Early in my career, It seemed that if I had the time to do things I didn't have the resources. If I had the resources, I didn't have the time. But later, I sometimes I had time and resources and did get to do those things and in my case, it was getting to a career point where I had security and stability.

I have yet to discover a position that offered security, satisfaction and high wages/profits that was easy, did not require a significant effort and an investment of time. That said, there is an old saying that states, "a person who gets to do the work he or she loves, never works a day in their life".

I love to travel, I like good food and wine. For about six years I was vice president and on the board of an international travel catering organization. We met in a different country almost every month. Part of my duties, involved finding locations, planning menus and event planning for conferences and trade shows. A lot of the activity was in Europe and Asia. I visited many cities, sampled some of the best chefs' creations; as part of the planning, we would visit wineries to sample and negotiate price with makers. So in my "work" I was able to incorporate my personal and professional interests. My wife was also in Europe completing her MBA for a week each month. We would try to coordinate schedules, meet in different cities and would spend long weekends there after completing my work. She now has a PHD and teaches, speaks and does research in many locations from Orlando (today) to Abu Dahbi (next month). Now I travel to meet her. Our lives have been wound around each others activities for many years. You learn how to make things work out as you go along. We rarely take traditional "vacations" although we spend significant time in New York City where there are lots of activities we like but don't require us to travel far. If you start in the general direction you love, and keep building your life in that direction, you may be able to find that balance as we have. It is indeed possible.

I've also had many years of work in transportation operations, design and services. For a large part of my career I was on call 24/7. That also had its rewards.....and challenges......So enjoy things when they are going well while they last (they will not always go well), hang in there when they don't and remain confident that nothing remains constant very long. Your ability to be flexible, confidence in your own ability and choices you make will pave your path to the future. Be sure to chose wisely!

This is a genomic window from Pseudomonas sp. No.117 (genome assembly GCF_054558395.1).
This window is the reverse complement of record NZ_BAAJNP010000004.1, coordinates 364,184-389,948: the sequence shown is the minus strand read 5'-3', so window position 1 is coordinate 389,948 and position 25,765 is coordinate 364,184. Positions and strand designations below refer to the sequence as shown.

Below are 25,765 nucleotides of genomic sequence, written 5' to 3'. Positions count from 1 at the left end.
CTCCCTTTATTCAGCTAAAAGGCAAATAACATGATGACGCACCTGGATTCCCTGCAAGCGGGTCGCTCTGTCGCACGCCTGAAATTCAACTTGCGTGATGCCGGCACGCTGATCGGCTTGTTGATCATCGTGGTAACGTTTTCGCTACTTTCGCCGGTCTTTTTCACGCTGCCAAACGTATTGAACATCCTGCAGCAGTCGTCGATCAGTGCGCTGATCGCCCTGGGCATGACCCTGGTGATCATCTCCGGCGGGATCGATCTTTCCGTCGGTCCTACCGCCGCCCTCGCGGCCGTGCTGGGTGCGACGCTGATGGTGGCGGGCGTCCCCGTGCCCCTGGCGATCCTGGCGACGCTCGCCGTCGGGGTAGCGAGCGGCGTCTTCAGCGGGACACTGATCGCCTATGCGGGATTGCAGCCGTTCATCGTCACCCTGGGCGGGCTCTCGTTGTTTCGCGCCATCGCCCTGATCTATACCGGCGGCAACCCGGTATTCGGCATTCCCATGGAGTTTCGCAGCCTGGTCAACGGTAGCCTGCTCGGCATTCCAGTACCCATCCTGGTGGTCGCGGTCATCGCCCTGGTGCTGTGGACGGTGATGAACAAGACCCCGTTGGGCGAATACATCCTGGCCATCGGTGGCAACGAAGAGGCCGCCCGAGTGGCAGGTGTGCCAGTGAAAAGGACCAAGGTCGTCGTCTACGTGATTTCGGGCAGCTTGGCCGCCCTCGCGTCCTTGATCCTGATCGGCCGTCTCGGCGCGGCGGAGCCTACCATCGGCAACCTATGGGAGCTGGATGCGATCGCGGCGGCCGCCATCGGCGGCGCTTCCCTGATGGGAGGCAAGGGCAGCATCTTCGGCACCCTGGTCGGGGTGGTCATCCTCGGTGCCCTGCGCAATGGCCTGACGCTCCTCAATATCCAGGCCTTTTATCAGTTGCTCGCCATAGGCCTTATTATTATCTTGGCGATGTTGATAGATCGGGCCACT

Very best to you,

Don Knapik

Donald recommends the following next steps:

If the idea of aligning your personal interests with your professional career, explore the jobs that are in the area of your personal interests. If I loved flying, I might be looking at airline, airport or airplane manufacturing. It might be one way to start.....
Talk with people who have worked in your area of interest and have reached a level you aspire to. Ask them what their career journey involved. What was great? What was not? Did they have enough time of? Enough time for family?

Don's advice is on target. I would add, most people who plan on "making the big bucks" do not. Find those things that you are passionate about and map them against your personal goals and then pursue what fits. Do not pursue what you are not personally committed to. However, be open to learn new things, especially what captures your interest. The career choice that will be your greatest success probably does not exist yet. Rand Hein

Updated Translate

Adrian’s Answer

Finding a job that you genuinely like is most likely to be trial and error. I was very interested in mental health when I first got out of college with a Master's in Social Work. My first two jobs were working in an inpatient psychiatric setting, but I quickly realized that mental health was not what I wanted to do with the rest of my life. It took me 3 different jobs to finally find where I felt like I belonged, in oncology social work. With the right education, you can get a job that pays well. Finding a job that you actually like is a lot harder. My advice is to choose a career that allows for you to work in a variety of settings. If you get a job in one setting and find that it isn't for you, go somewhere else. As far as finding a job that pays well, that is all a matter of priorities. The jobs that pay extremely well (doctor, lawyer, etc) also tend to come with extensive education; this means lots of money owed at the end of it, unless you are fortunate enough to either be wealthy or get scholarships. My cousin is a lawyer, and she makes very good money. She also graduated with over $100,000 in student loans for law school alone. Find a career that you will enjoy, and make your life work around what you get paid.

Updated Translate

Christine’s Answer

My career as a physical therapist has allowed me to maintain a great work-life balance. I have a rewarding, challenging job that I love but also have time for my life outside of work. I am able to earn a good salary without my life being consumed with work.

Christine recommends the following next steps:

Volunteer, intern, or work in settings you are interested in to learn more about what the daily job is actually like.